Harbour Air conducts first test flight of all-electric seaplane

Harbour Air says it successfully conducted the first test flight of an all-electric seaplane on Dec. 10. Image: Harbour Air

Richmond, B.C.-based Harbour Air says it successfully conducted the first test flight of an all-electric seaplane on Tuesday.

The company reported that CEO and founder Greg McDougall piloted the e-plane himself for the inaugural flight out of the floatplane harbour at Sea Island on the Middle Arm of the Fraser River.

“Today, we made history,” McDougall said in a press release. “I am incredibly proud of Harbour Air’s leadership role in re-defining safety and innovation in the aviation and seaplane industry. Canada has long held an iconic role in the history of aviation, and to be part of this incredible world-first milestone is something we can all be really proud of.”

Harbour Air has been working with magniX in Washington to outfit one of its harbour-to-harbour seaplanes with an electric motor. A six-passenger DHC-2 de Havilland Beaver was outfitted with a 750-horsepower (560 kilowatt) magni500 electric motor made by magniX.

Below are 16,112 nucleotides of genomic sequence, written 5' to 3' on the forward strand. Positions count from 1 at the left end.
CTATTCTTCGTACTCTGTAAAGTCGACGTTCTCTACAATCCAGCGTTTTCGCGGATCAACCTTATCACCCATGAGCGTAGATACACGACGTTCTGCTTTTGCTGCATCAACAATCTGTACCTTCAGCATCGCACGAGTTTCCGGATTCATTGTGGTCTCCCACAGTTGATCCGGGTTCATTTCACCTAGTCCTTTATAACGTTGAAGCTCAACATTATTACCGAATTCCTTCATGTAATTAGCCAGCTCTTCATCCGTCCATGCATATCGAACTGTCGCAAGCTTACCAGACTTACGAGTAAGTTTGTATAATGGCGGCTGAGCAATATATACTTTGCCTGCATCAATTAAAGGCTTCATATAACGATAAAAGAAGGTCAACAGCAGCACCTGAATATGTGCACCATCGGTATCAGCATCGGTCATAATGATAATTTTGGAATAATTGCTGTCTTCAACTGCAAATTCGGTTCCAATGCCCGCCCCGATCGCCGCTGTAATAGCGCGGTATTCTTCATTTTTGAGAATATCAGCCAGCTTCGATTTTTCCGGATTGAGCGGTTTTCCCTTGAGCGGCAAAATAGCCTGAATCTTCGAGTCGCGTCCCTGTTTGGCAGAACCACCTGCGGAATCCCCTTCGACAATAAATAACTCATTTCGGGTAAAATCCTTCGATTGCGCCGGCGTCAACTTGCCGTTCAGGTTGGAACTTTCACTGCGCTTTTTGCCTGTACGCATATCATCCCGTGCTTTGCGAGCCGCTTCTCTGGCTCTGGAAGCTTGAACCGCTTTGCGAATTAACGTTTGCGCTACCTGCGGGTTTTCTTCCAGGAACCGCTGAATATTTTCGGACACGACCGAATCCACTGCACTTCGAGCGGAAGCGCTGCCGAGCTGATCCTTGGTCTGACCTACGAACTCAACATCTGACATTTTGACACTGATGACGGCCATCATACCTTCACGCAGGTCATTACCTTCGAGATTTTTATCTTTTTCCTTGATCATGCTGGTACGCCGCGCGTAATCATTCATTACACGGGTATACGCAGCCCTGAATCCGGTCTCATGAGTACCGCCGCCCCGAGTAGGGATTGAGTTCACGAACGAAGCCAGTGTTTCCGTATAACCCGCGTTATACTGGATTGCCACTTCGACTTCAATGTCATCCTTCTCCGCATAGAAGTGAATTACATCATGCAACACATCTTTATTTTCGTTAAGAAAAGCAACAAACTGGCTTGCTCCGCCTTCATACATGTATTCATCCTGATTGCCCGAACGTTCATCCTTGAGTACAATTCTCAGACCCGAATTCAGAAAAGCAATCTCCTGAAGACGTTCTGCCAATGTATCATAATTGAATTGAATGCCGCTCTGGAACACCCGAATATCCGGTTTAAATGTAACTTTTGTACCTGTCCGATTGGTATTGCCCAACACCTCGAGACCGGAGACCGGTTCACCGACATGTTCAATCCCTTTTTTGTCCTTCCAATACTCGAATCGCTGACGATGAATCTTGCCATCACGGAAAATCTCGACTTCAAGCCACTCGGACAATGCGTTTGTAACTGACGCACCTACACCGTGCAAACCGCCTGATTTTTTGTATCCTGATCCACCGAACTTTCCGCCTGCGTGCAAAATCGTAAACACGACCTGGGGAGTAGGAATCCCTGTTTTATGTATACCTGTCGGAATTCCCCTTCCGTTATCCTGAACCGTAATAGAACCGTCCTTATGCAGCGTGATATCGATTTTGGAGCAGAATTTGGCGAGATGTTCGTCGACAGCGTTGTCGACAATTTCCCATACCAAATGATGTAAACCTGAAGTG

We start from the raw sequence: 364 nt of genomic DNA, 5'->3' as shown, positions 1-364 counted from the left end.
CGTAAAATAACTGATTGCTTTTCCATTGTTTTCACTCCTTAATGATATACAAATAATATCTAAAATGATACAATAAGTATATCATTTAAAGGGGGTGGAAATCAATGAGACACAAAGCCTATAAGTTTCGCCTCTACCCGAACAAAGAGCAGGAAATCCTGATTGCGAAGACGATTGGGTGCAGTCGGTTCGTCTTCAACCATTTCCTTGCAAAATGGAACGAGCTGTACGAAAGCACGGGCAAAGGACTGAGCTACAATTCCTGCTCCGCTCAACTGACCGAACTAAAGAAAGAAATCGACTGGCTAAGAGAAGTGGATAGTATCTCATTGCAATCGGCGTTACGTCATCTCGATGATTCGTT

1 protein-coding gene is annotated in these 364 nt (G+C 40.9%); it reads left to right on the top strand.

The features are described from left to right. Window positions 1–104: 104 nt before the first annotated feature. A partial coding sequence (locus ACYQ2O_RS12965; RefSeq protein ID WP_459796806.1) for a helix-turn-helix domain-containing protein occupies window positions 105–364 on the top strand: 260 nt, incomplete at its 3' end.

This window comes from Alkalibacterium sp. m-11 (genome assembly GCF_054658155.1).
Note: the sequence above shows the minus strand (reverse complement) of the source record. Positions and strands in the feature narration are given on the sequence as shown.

The flight marks an important milestone. Aviation, which produces about 2% of the world's carbon emissions, presents a particular problem when it comes to decarbonization of transportation, since there are issues with the energy densities of batteries to provide the kind of power needed to get an airplane – especially one with passengers and cargo -- into the air.

MagniX appears to have addressed some of the power density issues, at least for smaller planes and shorter distances. Harbour Air's seaplanes typically make short trips, between Vancouver and Victoria, Seattle, Nanaimo, the Gulf Islands, Whistler, Tofino and Sechelt.

“I’ve been convinced for some period of time that the future of transportation in general, and certainly aviation, is electrified,” McDougall, said in a corporate video.

“The transportation industry and specifically the aviation segment that has been, for the most part, stagnant since the late 1930s, is ripe for a massive disruption," Roei Ganzarski, CEO of magniX, said in a press release. "Now we are proving that low-cost, environmentally friendly, commercial electric air travel can be a reality in the very near future.”

— Business in Vancouver

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